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Welby Ings on Sparrow

In this podcast writer and director Welby Ings talks about his new short film Sparrow.

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In this 27-minute podcast recorded on a sunny day on the Wellington waterfront in New Zealand, writer and director Welby Ings is interviewed by Gareth Watkins about their new short film, "Sparrow". The film delves into the relatively unexplored territory of desertion, suicide, and the experiences of gay men during World War II, topics which are often omitted from mainstream narratives of war to maintain an image of heroism. The film is particularly poignant as it draws from a true yet undocumented story within Ings' extended family.

Ings describes learning about a great-uncle who was brought back from the war and placed in a psychiatric institution after attempting to desert. This discovery unveiled a hidden narrative that contradicted the official family story, which honored them as a war hero. Ings discusses how such psychological ailments as shell shock, now recognized as post-traumatic stress disorder, were denied acknowledgment after the war, leaving affected servicemen stigmatized or hidden in the shadows of mental institutions.

Ings faced the challenge of bringing this closely held, personal family story to the screen. Rather than producing a documentary that might prove invasive for the family, Ings chose to portray the narrative as a poetic short film. "Sparrow" tells the story of two lovers in the war, its tragic developments, and how it reshaped the family history. Ings discusses the significance of the family's invented narratives, indicating how these were used to replace the truth with a more socially acceptable version.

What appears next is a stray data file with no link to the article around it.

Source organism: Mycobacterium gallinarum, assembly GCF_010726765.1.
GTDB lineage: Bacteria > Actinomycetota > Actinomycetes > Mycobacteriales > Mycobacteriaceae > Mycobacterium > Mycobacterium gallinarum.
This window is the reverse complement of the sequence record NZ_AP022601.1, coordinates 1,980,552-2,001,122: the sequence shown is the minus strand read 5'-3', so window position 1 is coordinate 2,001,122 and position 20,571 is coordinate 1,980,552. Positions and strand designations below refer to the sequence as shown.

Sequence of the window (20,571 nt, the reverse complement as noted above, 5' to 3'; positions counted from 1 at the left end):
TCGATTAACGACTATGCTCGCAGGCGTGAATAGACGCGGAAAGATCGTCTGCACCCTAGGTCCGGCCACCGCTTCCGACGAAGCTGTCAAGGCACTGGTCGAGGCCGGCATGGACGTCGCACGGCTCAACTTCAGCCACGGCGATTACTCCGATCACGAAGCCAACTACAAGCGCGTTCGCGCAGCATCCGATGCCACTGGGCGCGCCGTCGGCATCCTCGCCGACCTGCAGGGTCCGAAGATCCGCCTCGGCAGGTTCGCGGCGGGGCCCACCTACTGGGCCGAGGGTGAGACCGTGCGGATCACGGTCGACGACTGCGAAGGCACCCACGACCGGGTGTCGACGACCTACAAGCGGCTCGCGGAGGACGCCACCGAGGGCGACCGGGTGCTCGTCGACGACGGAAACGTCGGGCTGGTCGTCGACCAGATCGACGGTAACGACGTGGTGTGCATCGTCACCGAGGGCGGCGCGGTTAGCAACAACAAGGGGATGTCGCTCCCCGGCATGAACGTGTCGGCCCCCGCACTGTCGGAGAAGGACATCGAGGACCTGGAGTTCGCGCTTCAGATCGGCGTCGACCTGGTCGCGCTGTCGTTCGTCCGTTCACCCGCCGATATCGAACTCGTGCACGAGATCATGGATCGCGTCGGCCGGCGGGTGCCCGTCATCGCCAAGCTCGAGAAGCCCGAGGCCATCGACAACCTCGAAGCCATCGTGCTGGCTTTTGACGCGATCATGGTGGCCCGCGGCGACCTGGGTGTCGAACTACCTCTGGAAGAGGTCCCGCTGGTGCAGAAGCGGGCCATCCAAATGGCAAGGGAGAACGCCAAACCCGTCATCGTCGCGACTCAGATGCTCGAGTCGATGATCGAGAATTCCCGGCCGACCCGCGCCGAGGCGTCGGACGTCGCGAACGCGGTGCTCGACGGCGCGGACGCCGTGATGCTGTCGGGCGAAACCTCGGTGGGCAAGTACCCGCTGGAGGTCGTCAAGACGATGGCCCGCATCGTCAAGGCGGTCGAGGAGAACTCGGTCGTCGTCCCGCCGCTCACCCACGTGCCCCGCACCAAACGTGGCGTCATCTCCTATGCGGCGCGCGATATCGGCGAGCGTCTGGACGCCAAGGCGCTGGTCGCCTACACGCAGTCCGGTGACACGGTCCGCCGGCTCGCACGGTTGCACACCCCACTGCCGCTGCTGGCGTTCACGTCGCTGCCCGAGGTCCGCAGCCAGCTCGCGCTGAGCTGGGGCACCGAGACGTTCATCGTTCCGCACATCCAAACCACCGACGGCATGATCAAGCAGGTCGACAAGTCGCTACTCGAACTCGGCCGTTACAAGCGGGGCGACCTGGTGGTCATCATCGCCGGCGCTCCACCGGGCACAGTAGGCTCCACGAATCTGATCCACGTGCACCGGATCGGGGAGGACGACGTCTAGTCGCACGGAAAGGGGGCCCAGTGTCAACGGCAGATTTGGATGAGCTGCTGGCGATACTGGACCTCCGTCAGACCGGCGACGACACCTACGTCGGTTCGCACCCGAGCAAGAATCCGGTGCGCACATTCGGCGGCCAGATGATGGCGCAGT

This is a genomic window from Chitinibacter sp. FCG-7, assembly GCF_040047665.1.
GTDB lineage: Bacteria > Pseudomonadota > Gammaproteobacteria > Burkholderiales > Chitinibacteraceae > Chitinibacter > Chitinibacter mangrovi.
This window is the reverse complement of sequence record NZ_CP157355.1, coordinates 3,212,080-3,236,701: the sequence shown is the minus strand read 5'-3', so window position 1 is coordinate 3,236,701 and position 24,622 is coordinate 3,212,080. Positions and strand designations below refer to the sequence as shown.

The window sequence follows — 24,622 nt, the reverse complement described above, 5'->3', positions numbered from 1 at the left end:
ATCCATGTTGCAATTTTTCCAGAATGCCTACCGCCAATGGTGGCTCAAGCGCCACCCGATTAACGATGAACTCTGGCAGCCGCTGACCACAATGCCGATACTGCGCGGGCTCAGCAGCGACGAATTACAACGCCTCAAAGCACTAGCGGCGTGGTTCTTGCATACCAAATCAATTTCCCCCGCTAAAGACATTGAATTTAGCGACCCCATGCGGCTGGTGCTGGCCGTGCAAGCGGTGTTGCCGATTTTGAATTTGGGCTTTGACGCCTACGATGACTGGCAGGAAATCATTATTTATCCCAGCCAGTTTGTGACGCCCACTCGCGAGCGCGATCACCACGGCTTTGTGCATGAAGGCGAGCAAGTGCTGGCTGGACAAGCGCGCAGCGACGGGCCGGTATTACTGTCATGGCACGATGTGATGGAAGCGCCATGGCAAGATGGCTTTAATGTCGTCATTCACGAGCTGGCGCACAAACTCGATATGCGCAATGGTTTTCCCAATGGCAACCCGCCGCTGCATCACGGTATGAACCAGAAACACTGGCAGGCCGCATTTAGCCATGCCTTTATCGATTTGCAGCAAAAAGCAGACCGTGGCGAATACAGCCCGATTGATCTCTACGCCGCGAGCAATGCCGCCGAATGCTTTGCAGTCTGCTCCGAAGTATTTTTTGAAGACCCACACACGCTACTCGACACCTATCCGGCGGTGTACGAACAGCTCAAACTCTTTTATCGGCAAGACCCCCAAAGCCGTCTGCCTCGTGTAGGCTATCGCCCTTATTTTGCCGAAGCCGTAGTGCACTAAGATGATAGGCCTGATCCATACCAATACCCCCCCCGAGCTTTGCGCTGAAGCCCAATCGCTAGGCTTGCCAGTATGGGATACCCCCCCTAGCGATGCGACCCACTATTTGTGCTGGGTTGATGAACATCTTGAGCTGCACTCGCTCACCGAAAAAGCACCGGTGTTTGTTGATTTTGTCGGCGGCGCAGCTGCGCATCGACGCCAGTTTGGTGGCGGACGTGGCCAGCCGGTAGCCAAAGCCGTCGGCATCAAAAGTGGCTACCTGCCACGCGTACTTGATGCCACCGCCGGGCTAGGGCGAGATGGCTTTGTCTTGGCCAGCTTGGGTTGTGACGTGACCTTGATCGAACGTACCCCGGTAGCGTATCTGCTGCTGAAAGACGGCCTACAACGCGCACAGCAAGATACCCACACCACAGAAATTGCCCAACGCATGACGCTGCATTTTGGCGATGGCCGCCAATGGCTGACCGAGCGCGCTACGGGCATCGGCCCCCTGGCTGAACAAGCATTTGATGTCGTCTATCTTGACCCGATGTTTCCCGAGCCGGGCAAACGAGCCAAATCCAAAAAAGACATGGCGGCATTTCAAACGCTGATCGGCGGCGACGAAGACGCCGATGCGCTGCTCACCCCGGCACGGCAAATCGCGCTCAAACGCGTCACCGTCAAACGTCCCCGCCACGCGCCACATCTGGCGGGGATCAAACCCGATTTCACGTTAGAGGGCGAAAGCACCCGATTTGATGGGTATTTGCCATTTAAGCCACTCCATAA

The recording dives into the making of the film, revealing the extensive preparatory work and hundreds of drawings that were needed to capture the depth of emotion behind the story. The film, having no spoken dialogue, amalgamates the wartime story with an aspect of Ings' childhood, linking the two themes with the metaphor of a sparrow cared for by the soldiers.

Despite the film's artistry and importance, Ings reveals the difficult process of financing the project. After being rejected by the film commission, funding was eventually secured through an academic award, a university grant, crowdfunding, and a robust demonstration of public support.

Ings underlines how "Sparrow" has resonated with international audiences across various film festivals, even in places that carry a complicated relationship with their own wartime history. The filmmaker also touches on the broader subject of societal acceptance of LGBTQ+ stories and the ongoing presence of homophobia, discussing how diversity is often commodified rather than truly embraced.

"Sparrow" ultimately not only highlights a hidden chapter of war but also nods to the humanity and acceptance within a group of soldiers under extraordinary circumstances. It stands as a testament to the personal sacrifices and painful truths that often go unrecognized, as well as the broader challenges faced when telling such stories.

This summary is created using Generative AI. Although it is based on the recording's transcription, it may contain errors or omissions. Click here to learn more about how this summary was created.

Record date:3rd March 2018
Interviewer:Gareth Watkins
Location:Wellington, Aotearoa New Zealand
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Archive:The master recording is archived at the Alexander Turnbull Library (OHDL-004524).